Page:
Interview: Noah and the Whale

“I think you’re booked to do something like a ball because people might ‘know you’; whatever THAT means.” MONA EBERT talks to indie-folk cuties NOAH AND THE WHALE. In a blue leather furnished tour bus.

Cambridge charles bukowski Crisps Homerton interviews Lou Reed May Ball Music noah and the whale The Junction Tom Waits tour bus

The only place to sit on Noah and the Whale’s tour bus is between a canvas bag and lyricist Charlie Fink’s dry-cleaned suit. This has been their mobile home for the past few weeks; the London-based indie-folk band is on the final leg of their Last Night on Earth album tour.

After their second album, First Days of Spring -perhaps one of the best albums ever for the broken-hearted- Noah and the Whale have come a long way to the synth-infused sounds of Last Night on Earth. Starting with ukuleles, whistling and whimsicality, it would appear the band has now come of age.

Having played the Junction once before, as well as the Homerton May Ball, Urby must have come with some expectations. “A ball is a bit like a huge festival but everybody knows everybody else. And everybody thought they only had another six hours to live.” He laughs heartily.

“I think you’re booked to do something like a ball because people might ‘know you’; whatever that means.” At this point, keyboardist, fiddler and backing vocalist Tom Hobden appears; with perfectly side-swept curls and a suit in tow. He apologises sweetly for being 5 minutes late. Immediately likeable, politeness and charm set Noah and the Whale apart.

Instead of worrying that their Cambridge audience may be filled with overanalytical students taking apart every lyric, the feeling they get is that “people in a massive area of learning are more repressed and just want to get out,” adding through chuckles that they “just want them to totally lose themselves.”

They agree on the joys of people watching. “I love that about touring.” Urby explains. “You get out and you’re surrounded by people – there’s subtle nuances about places and the people in them.”

He adds, without the least hint of snobbery: “there’s a big division isn’t there, between the students and academics and those who live devoid of the university, would you say that’s fair?” I nod hesitantly. It’s clear that Urby and Tom care about the people they play for.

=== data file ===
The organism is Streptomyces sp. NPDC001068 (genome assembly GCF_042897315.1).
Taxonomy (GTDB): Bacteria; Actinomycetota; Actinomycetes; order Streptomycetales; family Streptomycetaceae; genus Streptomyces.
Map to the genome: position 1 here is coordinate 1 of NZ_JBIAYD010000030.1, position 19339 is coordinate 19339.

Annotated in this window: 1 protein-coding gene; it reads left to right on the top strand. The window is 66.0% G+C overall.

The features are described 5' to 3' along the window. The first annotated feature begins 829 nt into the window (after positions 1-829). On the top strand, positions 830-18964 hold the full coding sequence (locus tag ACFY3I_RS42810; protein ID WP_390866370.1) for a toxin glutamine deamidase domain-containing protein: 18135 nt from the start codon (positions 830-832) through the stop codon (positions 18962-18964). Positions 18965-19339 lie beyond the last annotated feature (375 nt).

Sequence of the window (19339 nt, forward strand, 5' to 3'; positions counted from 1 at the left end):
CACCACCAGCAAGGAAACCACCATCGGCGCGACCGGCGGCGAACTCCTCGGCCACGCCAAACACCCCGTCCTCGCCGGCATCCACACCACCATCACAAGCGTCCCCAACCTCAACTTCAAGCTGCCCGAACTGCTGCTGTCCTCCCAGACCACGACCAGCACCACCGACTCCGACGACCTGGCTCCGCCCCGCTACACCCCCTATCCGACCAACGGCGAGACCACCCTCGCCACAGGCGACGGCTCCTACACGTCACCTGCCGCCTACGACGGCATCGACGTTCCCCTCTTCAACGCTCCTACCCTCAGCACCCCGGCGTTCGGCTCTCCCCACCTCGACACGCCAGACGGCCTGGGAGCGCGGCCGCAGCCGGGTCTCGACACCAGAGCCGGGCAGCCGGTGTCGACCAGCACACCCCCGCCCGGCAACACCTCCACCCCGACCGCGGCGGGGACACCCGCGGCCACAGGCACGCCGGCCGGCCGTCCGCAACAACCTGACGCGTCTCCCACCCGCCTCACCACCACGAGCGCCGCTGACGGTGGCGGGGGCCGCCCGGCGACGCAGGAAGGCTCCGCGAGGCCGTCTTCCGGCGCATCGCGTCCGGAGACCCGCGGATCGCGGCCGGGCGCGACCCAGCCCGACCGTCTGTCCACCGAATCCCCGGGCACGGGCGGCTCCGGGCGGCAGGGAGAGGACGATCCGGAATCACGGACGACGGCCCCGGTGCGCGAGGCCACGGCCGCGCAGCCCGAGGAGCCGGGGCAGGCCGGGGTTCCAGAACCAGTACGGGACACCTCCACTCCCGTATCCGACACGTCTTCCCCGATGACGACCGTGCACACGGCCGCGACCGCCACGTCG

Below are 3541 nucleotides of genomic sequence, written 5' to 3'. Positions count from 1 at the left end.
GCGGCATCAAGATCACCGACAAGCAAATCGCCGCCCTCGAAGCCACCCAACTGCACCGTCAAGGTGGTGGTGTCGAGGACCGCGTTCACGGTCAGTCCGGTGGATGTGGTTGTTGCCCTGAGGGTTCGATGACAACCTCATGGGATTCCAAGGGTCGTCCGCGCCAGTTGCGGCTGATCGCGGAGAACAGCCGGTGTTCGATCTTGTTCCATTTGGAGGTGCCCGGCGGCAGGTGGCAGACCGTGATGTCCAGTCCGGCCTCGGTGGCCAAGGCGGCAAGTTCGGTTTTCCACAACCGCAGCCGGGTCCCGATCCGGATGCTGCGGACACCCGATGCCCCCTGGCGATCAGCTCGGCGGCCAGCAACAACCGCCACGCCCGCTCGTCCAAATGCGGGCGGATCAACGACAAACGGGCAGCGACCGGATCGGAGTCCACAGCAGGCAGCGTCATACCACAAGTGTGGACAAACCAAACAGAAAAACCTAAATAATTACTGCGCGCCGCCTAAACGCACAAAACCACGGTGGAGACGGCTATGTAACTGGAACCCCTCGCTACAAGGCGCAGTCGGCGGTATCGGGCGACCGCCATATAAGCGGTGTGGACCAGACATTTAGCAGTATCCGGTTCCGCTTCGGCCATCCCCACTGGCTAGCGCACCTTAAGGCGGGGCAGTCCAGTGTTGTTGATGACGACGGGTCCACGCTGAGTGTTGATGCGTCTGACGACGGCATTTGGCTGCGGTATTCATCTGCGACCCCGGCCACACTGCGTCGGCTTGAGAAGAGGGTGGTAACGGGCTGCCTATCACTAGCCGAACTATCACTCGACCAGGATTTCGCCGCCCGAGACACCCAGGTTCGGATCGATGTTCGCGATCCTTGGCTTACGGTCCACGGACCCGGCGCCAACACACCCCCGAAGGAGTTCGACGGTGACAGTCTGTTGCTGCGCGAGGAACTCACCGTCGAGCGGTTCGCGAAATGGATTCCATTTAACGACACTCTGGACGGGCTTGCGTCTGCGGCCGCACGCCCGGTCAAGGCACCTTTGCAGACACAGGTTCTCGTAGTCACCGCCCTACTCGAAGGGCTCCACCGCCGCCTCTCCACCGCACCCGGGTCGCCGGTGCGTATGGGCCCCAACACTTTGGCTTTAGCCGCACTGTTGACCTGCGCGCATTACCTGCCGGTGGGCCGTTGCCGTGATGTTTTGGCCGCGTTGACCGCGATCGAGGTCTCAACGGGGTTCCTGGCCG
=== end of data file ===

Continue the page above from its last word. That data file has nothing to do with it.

Their fabulous blue leather-furnished tour bus

Their newest album is characterised by big choruses, cheerful harmonies and beautifully optimistic lyrics. ‘The title comes from a series of Charles Bukowski poems called ‘The Last Night on Earth’.

“Fink is ‘quite diverse in the stuff he reads and takes inspiration from’.” Tom adds, “as a band we’re quite malleable, I guess. That’s a good word.”

Bukowski isn’t the only discernible influence. “Lyrically there are some of Tom Waits’ songs and a bit of Lou Reed; they’ve all been in that kind of melting pot of inspiration,” says Tom.

They both agree that it’s a matter of honesty: “You’ve got to be whole heartedly behind it and maintain a sense of what you want to achieve.”

Tom seems aware of the progression I see since their first album, and that’s a part of how they see the act of writing. They think of them as “Little pockets in our history and stages of our development as people as well as musicians – it’s like ‘this is who you were then, this is who you are now’”. So who are they now? “Exhilarated” and keen to convey that feeling of “life affirmed”. Well, their enthusiasm is contagious.

Listening to Last Night On Earth, it’s not hard to imagine Noah and the Whale in their tour bus heading down Route 66; and that’s exactly how to listen to it – Tom suggests taking a night time drive, “maybe by yourself in the car”. But most importantly, adds Urby, is to listen to it “loud and listen to the whole thing.”
Having been warned explicitly by the management team not to ask ‘silly questions’ about ‘favourite crisp flavours’ – it seemed too good to resist. Urby confirms my suspicions: “I like Twiglets. That’s probably why you were asked not ask that question. Because I don’t really like crisps. I mean, you know, I like Kettle Chips… they’re posh crisps, but they’re also quite good.” How about Prawn Cocktail? I suggest. “Nice” says Tom, “Worcester sauce!” This band is at once cool enough for blue leather and down-to-earth enough to enjoy a bag of Prawn Cocktail.

Check out our review of Noah and the Whale here.

Photographs by Tamsin Lim